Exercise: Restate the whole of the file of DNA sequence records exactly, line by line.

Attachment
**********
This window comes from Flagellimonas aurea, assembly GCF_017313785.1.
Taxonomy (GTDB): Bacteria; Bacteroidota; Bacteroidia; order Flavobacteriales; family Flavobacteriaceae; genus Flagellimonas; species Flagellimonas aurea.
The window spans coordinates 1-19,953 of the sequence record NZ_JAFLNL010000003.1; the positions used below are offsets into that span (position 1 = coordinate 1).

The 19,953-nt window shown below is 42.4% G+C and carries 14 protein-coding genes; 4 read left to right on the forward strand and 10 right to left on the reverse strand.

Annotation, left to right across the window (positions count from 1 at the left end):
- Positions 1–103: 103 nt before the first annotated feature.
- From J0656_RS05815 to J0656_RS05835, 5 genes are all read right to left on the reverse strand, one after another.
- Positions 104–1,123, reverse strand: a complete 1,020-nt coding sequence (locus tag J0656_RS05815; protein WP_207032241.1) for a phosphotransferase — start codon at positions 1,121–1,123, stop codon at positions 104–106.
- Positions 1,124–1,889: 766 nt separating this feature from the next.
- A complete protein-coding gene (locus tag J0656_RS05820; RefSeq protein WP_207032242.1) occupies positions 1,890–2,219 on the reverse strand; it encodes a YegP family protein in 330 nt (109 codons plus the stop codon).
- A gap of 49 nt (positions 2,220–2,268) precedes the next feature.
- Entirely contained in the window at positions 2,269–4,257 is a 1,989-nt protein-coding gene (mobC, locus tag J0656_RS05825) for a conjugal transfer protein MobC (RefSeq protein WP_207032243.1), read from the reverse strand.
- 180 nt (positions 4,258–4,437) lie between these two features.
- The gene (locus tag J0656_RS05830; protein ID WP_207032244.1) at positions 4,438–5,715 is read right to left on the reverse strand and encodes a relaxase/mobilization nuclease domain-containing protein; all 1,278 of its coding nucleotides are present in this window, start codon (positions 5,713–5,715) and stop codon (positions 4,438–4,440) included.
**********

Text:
This window comes from Flagellimonas aurea, assembly GCF_017313785.1.
Taxonomy (GTDB): Bacteria; Bacteroidota; Bacteroidia; order Flavobacteriales; family Flavobacteriaceae; genus Flagellimonas; species Flagellimonas aurea.
The window spans coordinates 1-19,953 of the sequence record NZ_JAFLNL010000003.1; the positions used below are offsets into that span (position 1 = coordinate 1).

The 19,953-nt window shown below is 42.4% G+C and carries 14 protein-coding genes; 4 read left to right on the forward strand and 10 right to left on the reverse strand.

Annotation, left to right across the window (positions count from 1 at the left end):
- Positions 1–103: 103 nt before the first annotated feature.
- From J0656_RS05815 to J0656_RS05835, 5 genes are all read right to left on the reverse strand, one after another.
- Positions 104–1,123, reverse strand: a complete 1,020-nt coding sequence (locus tag J0656_RS05815; protein WP_207032241.1) for a phosphotransferase — start codon at positions 1,121–1,123, stop codon at positions 104–106.
- Positions 1,124–1,889: 766 nt separating this feature from the next.
- A complete protein-coding gene (locus tag J0656_RS05820; RefSeq protein WP_207032242.1) occupies positions 1,890–2,219 on the reverse strand; it encodes a YegP family protein in 330 nt (109 codons plus the stop codon).
- A gap of 49 nt (positions 2,220–2,268) precedes the next feature.
- Entirely contained in the window at positions 2,269–4,257 is a 1,989-nt protein-coding gene (mobC, locus tag J0656_RS05825) for a conjugal transfer protein MobC (RefSeq protein WP_207032243.1), read from the reverse strand.
- 180 nt (positions 4,258–4,437) lie between these two features.
- The gene (locus tag J0656_RS05830; protein ID WP_207032244.1) at positions 4,438–5,715 is read right to left on the reverse strand and encodes a relaxase/mobilization nuclease domain-containing protein; all 1,278 of its coding nucleotides are present in this window, start codon (positions 5,713–5,715) and stop codon (positions 4,438–4,440) included.